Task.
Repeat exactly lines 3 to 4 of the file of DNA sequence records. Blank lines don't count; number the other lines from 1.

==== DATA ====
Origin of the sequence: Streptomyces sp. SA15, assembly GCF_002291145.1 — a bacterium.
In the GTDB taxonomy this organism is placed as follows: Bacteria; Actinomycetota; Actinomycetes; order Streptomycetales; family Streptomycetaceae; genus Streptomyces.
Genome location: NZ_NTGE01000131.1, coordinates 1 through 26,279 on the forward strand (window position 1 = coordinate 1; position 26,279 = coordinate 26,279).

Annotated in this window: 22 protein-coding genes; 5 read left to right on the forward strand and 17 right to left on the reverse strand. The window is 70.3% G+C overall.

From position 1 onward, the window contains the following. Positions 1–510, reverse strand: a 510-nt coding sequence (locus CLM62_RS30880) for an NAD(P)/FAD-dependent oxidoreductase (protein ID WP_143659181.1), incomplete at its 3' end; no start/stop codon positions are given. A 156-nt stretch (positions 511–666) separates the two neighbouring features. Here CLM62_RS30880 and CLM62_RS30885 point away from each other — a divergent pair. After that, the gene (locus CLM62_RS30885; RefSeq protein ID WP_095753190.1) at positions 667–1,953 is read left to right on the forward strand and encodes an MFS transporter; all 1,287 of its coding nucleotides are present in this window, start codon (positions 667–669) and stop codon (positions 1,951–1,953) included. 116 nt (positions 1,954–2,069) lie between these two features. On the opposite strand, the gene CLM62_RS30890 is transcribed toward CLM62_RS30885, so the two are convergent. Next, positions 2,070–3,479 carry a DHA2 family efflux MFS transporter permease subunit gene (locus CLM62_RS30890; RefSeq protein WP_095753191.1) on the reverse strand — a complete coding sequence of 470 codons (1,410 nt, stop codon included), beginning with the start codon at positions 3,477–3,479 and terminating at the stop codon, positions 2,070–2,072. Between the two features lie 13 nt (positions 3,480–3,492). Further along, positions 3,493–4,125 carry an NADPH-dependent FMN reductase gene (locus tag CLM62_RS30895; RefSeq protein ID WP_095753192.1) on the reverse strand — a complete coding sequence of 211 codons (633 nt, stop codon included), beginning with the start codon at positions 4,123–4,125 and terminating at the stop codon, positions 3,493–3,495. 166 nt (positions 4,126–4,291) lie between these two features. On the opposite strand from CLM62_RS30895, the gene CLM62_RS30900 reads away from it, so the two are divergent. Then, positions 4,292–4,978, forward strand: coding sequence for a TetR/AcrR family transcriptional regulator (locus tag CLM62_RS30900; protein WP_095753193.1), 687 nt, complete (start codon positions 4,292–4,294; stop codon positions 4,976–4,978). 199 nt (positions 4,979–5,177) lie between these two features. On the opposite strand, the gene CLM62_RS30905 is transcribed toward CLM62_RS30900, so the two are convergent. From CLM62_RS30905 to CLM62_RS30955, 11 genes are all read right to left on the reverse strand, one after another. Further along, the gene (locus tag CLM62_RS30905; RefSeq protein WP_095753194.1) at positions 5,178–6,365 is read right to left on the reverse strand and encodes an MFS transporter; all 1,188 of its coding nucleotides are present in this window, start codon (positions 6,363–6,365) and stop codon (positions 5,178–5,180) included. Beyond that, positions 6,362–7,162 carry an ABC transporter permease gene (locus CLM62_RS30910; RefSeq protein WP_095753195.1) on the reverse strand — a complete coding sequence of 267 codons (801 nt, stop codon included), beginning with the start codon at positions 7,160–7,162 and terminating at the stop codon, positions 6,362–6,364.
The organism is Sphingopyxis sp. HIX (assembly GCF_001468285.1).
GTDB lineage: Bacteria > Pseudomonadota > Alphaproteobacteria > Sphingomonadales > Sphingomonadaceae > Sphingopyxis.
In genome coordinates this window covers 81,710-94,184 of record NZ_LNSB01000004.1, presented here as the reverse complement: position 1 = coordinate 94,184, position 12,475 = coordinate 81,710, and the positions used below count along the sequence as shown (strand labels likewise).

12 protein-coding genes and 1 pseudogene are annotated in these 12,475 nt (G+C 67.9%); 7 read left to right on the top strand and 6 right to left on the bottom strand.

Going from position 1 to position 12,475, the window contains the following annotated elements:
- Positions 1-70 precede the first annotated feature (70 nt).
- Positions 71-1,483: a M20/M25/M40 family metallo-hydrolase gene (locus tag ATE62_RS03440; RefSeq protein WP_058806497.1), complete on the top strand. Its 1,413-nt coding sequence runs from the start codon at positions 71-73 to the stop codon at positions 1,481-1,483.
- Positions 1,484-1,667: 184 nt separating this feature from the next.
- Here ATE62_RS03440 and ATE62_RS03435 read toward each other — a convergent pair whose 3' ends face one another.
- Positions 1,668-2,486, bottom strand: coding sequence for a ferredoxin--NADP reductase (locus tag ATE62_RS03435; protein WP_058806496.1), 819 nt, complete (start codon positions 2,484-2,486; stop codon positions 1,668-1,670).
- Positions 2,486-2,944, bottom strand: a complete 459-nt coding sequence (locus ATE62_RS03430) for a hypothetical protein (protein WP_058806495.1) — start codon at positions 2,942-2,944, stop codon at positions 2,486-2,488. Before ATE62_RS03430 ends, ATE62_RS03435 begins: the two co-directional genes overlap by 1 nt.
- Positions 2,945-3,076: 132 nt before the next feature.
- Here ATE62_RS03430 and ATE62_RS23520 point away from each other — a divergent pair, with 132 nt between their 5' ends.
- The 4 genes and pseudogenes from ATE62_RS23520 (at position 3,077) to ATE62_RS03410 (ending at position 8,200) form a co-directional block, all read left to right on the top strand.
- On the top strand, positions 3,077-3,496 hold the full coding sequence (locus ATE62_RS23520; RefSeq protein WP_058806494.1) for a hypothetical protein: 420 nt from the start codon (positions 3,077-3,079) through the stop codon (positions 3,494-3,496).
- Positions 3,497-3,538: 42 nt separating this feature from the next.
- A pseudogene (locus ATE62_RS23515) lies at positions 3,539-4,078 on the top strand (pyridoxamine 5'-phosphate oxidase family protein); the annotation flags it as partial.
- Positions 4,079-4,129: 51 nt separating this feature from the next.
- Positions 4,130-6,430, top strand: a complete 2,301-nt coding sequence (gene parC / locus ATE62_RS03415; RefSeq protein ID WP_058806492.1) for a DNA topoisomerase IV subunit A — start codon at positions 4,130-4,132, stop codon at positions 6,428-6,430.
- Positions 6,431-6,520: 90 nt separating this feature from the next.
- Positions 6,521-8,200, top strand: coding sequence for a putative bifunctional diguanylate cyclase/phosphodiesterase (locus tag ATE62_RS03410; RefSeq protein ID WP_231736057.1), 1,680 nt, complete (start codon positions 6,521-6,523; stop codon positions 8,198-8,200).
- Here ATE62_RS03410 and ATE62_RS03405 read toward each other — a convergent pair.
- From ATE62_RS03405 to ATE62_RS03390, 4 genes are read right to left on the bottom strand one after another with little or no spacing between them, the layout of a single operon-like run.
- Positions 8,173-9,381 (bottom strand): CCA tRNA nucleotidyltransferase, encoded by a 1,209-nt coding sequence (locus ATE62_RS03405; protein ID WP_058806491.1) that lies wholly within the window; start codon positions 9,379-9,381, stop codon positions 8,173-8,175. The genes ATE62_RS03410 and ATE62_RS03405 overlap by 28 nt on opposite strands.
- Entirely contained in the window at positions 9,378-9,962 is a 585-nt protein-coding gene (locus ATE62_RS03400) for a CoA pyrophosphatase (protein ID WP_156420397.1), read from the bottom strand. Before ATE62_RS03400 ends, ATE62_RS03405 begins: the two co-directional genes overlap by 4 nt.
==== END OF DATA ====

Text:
Genome location: NZ_NTGE01000131.1, coordinates 1 through 26,279 on the forward strand (window position 1 = coordinate 1; position 26,279 = coordinate 26,279).

Annotated in this window: 22 protein-coding genes; 5 read left to right on the forward strand and 17 right to left on the reverse strand. The window is 70.3% G+C overall.